The thing that watches

There’s a schism that happens inside of me sometimes, precisely when events happen that really should be so overwhelming they drive all other thoughts away. Be it a traumatic phone call or a car accident – part of me is having an experience, and another part of me is trying to remember the experience so I can use it later for material, like an eager vampire of my own life. Like yesterday.

I was taking a walk in my neighborhood yesterday when quite suddenly a very large and very enraged dog shot out from behind the house I was passing in front of. As it barrelled full speed towards me, barking furiously, I thought, immediately after the oh god, this is so not happening part, I thought now this is interesting, I’m about to be attacked by a large dog and it’s absolutely fucking terrifying – what’s this like? I must remember this, the way my body has gotten all stiff, and my lungs have closed off. The dog was seriously frantic and aggravated, and stopped about two feet away, teeth bared, snarling, making lunges at my thighs. And as I was thinking about how to get out of this, I found myself wanting to remember, to slow down my own reactions, so I could better remember what terror is like, so that I could use it later because if we’re fortunate, terror doesn’t come that often. Fucking writers, I thought, as it came towards me, think too much. So it seemed, perversely, like an opportunity.

At a loss, I tried to suggest that the dog go home, the suggestions getting increasingly loud. I tried to back slowly away from the dog – who followed, snarling, lunging, growling. I found myself tensing up for the all-too-easily remembered sensation of dog teeth sinking into my thighs (yes, when I lived in Texas I was attacked by a dog on my way to the polls on this terrible day. I bled onto the floor of the voting booth, but that damn GOP dog was not going to stop me). But this dog, this dog that I found myself observing even as I was increasingly desperate to get the hell away from it, circled around to my front, actually blocking my escape, snarling and baring its teeth, lunging, backing me against a fence.

Finally, a woman who was presumably the owner appeared, clearly shocked and shaken, calling at the dog, trying to be calm, until the dog lunged at me again and I screamed, actually screamed in a terrified and angry voice that was not without pleading, “Help Me!” And I thought: well, I’ve never screamed for help in terror before in my life – what an interesting feeling this is – the note of humilation and desperation working its way into the terror. I’ve really got to remember this because this will be quite useful. At which point she sprinted towards us, screaming at the dog, until the three of us were standing there on the sidewalk all screaming at the top of our lungs, and she was reaching for the dog and cringing back from it, and we all realized that now she was afraid of the dog too, her own dog, until the dog finally relented and raced back where it had come from. The woman – and I could see the upset and panic on her face – and by then I was pissed off as well, but she looked so shaken and I searched her face, thinking, she’s as scared as I am for quite different reasons, notice that, notice how she looks – scared, filled with some new burden of responsibility that she really does not want, and the shame that’s there, too, the shame we both feel that makes us want to get away from one another. She looked at me, apologetic and horrified – and then at the retreating dog, at which point I just gave in to instinct and got the fuck out of there. And she, not sure what to do, stuttered something at me, then raced after the dog.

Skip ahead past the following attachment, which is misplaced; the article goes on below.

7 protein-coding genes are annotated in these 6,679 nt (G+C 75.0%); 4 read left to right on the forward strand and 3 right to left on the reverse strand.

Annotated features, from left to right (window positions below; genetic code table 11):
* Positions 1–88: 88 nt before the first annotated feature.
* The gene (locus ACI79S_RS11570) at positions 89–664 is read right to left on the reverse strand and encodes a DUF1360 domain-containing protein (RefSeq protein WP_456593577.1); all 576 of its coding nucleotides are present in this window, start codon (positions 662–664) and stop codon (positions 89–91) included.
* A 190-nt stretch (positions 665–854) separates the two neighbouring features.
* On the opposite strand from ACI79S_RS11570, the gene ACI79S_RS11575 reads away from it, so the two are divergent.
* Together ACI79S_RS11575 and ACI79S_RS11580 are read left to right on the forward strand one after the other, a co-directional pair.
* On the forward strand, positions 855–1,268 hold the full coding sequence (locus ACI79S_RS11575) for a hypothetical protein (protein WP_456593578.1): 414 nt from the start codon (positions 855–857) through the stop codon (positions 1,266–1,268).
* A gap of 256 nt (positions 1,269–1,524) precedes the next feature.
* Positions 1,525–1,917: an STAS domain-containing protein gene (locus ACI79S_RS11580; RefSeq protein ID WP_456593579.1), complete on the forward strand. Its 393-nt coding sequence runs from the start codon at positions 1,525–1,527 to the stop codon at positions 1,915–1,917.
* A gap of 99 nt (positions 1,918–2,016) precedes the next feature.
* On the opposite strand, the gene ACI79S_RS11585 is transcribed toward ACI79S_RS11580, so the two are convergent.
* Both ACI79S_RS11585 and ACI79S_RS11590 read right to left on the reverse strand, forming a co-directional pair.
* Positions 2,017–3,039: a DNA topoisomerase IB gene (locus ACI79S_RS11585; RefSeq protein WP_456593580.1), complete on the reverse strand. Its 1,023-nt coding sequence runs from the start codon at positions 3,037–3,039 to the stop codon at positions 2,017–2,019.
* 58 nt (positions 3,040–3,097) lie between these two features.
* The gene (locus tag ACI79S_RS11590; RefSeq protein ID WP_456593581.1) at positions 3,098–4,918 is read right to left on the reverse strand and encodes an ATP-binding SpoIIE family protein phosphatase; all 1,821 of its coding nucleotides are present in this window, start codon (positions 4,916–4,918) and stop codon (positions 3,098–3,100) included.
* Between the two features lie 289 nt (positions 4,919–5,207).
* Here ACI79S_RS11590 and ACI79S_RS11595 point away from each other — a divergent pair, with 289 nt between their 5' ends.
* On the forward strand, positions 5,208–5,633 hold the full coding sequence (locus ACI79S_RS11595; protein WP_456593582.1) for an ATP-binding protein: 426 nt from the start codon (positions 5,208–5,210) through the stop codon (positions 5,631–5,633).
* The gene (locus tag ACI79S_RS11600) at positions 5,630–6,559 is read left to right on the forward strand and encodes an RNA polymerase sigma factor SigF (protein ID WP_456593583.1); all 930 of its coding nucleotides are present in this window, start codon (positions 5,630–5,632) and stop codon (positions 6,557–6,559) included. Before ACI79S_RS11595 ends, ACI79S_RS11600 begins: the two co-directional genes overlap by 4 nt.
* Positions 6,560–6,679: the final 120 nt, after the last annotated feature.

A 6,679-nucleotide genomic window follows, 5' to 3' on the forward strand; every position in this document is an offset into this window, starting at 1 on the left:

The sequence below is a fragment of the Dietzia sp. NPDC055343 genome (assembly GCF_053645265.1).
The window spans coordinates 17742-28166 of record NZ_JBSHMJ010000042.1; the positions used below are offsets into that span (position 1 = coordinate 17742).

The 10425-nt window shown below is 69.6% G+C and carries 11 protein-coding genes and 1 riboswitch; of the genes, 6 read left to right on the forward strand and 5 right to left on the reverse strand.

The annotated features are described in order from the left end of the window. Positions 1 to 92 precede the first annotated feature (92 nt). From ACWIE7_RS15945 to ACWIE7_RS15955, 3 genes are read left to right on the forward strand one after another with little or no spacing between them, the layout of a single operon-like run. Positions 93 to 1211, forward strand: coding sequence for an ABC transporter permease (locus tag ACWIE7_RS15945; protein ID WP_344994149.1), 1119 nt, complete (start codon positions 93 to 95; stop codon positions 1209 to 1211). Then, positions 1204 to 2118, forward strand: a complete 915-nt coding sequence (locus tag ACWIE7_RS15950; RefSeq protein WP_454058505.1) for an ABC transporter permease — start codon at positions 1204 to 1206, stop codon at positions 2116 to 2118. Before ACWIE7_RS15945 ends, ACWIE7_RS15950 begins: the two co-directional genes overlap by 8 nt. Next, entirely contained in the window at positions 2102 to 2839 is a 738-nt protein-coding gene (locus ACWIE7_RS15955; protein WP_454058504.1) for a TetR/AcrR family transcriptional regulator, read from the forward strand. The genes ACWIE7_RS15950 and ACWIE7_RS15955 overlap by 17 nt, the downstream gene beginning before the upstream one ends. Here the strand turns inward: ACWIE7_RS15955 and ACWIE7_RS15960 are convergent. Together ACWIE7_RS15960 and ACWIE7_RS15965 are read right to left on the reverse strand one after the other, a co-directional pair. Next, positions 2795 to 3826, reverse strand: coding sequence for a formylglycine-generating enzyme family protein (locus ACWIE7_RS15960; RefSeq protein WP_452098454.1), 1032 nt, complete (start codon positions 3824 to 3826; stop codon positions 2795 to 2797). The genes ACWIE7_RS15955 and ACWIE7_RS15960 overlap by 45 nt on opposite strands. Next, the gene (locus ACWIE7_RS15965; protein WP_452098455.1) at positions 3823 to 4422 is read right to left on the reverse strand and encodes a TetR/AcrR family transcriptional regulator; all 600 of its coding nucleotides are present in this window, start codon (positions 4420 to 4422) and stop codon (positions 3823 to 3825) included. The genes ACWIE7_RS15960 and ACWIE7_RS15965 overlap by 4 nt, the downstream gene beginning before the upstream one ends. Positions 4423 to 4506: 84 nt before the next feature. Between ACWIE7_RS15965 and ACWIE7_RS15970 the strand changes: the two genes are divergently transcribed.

And on the way home, I tried to remember, even as the adrenalin in my brain was trying to obliterate the memory, tried to retain every last little sensory detail – the dog’s tan and black coloring, how it danced around intently so that I could not escape, the way the woman dropped her garden shears in terror, the torn grey of her work t-shirt, the way my arms flew up to my face in instinct, the searing in my lungs afterwards as I realized how loud I’d yelled. And how even though this was really a minor episode of fear, something without real consequence, that this thing that watches is something that’s always there, will always be there waiting, willing to split off no matter what’s happening, waiting to watch and observe and report.


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